Using MR Imaging to detect heart disease
Amber Doiron recently published a study that helps doctors accurately diagnose heart disease. The twist is that it could also help with any disease or disorder that involves inflammation.
In 2013, research assistant professor Amber Doiron from the Binghamton University Biomedical Engineering Department began work on a study meant to determine a patient’s risk of heart attack or stroke. The study was published this year and has implications of an even wider benefit than heart disease detection alone.
The study, titled “Activatable interpolymer complex-superparamagnetic iron oxide nanoparticles as magnetic resonance contrast agents sensitive to oxidative stress,” was published in the peer-reviewed journal Colloids and Surfaces B: Biointerfaces.
Doiron and a fellow researcher at Temple University received a two-year, $418,000 grant from the National Institute of Biomedical Imaging and Bioengineering to support this project. The original proposal was concerned with finding a way to tell if someone is likely to have a heart attack.
When the study first began in 2013, Doiron explained that it really was a guessing game. “Doctors use factors like blood pressure and cholesterol level to get an idea of a patient’s risk. Then they use plaque size as a general measure of whether a person has the disease. But there’s a fairly poor correlation between plaque size and heart attack or stroke.”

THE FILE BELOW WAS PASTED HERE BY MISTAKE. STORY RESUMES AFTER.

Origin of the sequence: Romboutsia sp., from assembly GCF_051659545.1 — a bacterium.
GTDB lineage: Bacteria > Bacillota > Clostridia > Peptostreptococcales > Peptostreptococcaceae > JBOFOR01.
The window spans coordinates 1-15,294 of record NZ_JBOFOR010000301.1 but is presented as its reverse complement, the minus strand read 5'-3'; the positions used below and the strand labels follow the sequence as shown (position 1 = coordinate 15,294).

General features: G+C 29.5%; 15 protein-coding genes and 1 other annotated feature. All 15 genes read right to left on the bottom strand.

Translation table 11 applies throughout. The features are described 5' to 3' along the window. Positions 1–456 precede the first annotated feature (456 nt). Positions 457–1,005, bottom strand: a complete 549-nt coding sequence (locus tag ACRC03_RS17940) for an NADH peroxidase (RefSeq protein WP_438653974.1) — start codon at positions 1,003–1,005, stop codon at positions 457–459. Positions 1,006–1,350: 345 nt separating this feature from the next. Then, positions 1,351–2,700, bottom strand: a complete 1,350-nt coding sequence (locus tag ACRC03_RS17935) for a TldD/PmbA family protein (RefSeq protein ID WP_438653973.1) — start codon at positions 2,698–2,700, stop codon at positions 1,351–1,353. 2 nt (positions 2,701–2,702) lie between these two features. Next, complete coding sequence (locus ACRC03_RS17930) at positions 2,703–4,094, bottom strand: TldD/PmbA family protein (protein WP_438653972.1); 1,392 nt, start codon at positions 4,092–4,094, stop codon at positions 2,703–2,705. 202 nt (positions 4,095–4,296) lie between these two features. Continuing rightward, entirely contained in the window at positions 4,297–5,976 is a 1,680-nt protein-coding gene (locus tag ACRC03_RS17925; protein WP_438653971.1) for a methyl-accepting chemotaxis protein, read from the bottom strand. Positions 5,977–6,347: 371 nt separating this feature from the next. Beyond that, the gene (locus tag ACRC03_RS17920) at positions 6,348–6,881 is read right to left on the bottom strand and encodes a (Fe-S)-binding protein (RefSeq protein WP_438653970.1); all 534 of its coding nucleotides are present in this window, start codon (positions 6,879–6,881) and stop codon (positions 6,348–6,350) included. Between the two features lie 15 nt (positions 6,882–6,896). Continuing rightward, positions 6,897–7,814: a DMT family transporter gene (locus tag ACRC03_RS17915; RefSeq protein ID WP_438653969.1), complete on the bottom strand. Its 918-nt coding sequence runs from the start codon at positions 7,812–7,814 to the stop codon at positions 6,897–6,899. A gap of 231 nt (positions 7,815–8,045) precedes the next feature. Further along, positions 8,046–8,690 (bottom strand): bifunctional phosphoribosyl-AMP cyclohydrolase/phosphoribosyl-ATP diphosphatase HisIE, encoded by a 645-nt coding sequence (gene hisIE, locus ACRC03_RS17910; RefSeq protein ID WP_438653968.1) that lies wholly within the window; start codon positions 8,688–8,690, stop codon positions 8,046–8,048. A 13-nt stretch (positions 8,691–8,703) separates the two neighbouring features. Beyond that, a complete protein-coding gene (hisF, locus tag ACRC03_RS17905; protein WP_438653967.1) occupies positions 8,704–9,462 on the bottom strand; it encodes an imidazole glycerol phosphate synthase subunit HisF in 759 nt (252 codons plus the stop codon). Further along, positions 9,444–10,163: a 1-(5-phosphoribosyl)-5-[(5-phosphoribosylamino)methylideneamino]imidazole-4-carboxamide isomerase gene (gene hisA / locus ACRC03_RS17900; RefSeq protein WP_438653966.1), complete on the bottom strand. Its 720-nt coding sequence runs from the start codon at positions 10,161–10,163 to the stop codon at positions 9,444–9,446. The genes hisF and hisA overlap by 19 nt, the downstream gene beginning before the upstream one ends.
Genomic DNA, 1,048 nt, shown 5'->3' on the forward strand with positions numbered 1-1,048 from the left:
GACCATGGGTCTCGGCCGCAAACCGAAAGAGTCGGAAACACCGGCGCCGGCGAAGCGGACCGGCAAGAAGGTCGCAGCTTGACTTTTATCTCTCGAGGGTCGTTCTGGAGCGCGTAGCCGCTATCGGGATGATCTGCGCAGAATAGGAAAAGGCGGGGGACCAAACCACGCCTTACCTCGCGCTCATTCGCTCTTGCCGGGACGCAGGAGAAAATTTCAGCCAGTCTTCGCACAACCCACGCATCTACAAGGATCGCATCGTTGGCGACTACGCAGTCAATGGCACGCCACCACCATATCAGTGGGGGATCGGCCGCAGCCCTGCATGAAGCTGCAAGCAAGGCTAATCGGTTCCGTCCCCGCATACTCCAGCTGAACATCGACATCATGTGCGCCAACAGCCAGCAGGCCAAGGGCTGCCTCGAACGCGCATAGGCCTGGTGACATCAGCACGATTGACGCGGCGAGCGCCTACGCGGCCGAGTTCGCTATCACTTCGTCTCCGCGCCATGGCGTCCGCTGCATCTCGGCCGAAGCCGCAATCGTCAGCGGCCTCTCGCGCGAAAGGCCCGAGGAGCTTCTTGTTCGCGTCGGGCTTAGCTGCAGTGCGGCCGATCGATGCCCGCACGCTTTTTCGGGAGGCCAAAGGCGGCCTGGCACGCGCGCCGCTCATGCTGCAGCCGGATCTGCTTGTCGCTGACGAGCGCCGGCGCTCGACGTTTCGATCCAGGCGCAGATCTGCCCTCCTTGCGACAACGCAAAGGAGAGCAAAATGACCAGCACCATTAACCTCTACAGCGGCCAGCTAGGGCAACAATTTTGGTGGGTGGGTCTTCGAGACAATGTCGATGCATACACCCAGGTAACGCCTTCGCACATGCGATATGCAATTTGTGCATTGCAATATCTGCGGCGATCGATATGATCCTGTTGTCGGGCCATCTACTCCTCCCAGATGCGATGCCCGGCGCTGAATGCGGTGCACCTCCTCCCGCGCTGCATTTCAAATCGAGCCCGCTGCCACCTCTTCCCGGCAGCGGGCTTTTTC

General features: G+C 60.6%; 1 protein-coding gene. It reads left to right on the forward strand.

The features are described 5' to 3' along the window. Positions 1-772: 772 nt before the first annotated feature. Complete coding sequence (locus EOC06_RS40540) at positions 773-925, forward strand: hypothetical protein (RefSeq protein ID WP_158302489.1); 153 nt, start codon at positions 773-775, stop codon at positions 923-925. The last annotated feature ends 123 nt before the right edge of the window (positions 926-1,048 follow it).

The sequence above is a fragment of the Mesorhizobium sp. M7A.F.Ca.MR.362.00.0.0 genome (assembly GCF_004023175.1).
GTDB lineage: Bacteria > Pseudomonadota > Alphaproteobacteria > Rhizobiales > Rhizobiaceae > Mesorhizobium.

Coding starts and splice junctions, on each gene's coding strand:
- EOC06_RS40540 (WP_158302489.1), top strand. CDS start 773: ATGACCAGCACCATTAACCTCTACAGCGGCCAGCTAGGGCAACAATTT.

While the study was able to find a better way to predict heart attacks, their solution also has bigger implications.
“We created a nanoparticle-based contrast agent for MRI,” explained Doiron. “It can theoretically be injected and when activated, we can actually see areas of inflammation on the MRI scan.”
Being able to detect inflammation is how Doiron’s study will help doctors predict the effects of heart disease with better accuracy.
However, the nanoparticle can also be used to pick up other types of inflammation throughout the body. Inflammation is a common factor in many other diseases so potentially “any inflammatory disease could be detected in this way,” said Doiron.
The list of diseases or disorders related to inflammation is a long one. It includes common ones like allergies and asthma as well as the more complex like hepatitis and transplant rejection.
With continued research, this study will help doctors detect inflammatory diseases sooner and pinpoint where the inflammation is in the body via the MRI scan.